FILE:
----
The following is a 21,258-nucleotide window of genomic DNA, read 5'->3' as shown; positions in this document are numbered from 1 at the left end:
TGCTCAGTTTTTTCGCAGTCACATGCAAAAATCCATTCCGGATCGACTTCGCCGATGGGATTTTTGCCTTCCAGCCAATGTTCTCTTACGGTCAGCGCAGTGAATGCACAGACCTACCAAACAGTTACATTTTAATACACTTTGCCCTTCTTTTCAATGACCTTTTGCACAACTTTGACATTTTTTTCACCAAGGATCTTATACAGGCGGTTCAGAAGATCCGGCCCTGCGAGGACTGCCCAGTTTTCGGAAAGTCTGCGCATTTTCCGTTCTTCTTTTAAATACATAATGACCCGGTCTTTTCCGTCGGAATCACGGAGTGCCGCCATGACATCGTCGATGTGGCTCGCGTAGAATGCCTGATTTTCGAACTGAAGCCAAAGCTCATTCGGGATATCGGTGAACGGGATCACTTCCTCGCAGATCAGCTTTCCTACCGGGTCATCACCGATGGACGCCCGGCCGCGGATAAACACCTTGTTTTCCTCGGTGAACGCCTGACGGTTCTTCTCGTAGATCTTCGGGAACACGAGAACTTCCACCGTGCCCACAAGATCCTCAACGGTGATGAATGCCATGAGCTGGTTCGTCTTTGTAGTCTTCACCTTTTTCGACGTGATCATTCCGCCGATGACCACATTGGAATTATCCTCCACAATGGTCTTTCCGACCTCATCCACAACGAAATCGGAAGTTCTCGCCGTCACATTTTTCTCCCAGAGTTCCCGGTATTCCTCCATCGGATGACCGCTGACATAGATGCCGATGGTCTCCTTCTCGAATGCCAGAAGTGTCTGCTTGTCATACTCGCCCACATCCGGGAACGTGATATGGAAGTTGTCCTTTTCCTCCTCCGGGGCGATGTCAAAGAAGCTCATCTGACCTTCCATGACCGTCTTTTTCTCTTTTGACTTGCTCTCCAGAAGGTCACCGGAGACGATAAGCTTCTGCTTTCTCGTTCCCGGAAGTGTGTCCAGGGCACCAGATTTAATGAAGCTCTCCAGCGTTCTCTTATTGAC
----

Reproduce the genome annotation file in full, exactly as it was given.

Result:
The following is a 21,258-nucleotide window of genomic DNA, read 5'->3' as shown; positions in this document are numbered from 1 at the left end:
TGCTCAGTTTTTTCGCAGTCACATGCAAAAATCCATTCCGGATCGACTTCGCCGATGGGATTTTTGCCTTCCAGCCAATGTTCTCTTACGGTCAGCGCAGTGAATGCACAGACCTACCAAACAGTTACATTTTAATACACTTTGCCCTTCTTTTCAATGACCTTTTGCACAACTTTGACATTTTTTTCACCAAGGATCTTATACAGGCGGTTCAGAAGATCCGGCCCTGCGAGGACTGCCCAGTTTTCGGAAAGTCTGCGCATTTTCCGTTCTTCTTTTAAATACATAATGACCCGGTCTTTTCCGTCGGAATCACGGAGTGCCGCCATGACATCGTCGATGTGGCTCGCGTAGAATGCCTGATTTTCGAACTGAAGCCAAAGCTCATTCGGGATATCGGTGAACGGGATCACTTCCTCGCAGATCAGCTTTCCTACCGGGTCATCACCGATGGACGCCCGGCCGCGGATAAACACCTTGTTTTCCTCGGTGAACGCCTGACGGTTCTTCTCGTAGATCTTCGGGAACACGAGAACTTCCACCGTGCCCACAAGATCCTCAACGGTGATGAATGCCATGAGCTGGTTCGTCTTTGTAGTCTTCACCTTTTTCGACGTGATCATTCCGCCGATGACCACATTGGAATTATCCTCCACAATGGTCTTTCCGACCTCATCCACAACGAAATCGGAAGTTCTCGCCGTCACATTTTTCTCCCAGAGTTCCCGGTATTCCTCCATCGGATGACCGCTGACATAGATGCCGATGGTCTCCTTCTCGAATGCCAGAAGTGTCTGCTTGTCATACTCGCCCACATCCGGGAACGTGATATGGAAGTTGTCCTTTTCCTCCTCCGGGGCGATGTCAAAGAAGCTCATCTGACCTTCCATGACCGTCTTTTTCTCTTTTGACTTGCTCTCCAGAAGGTCACCGGAGACGATAAGCTTCTGCTTTCTCGTTCCCGGAAGTGTGTCCAGGGCACCAGATTTAATGAAGCTCTCCAGCGTTCTCTTATTGAC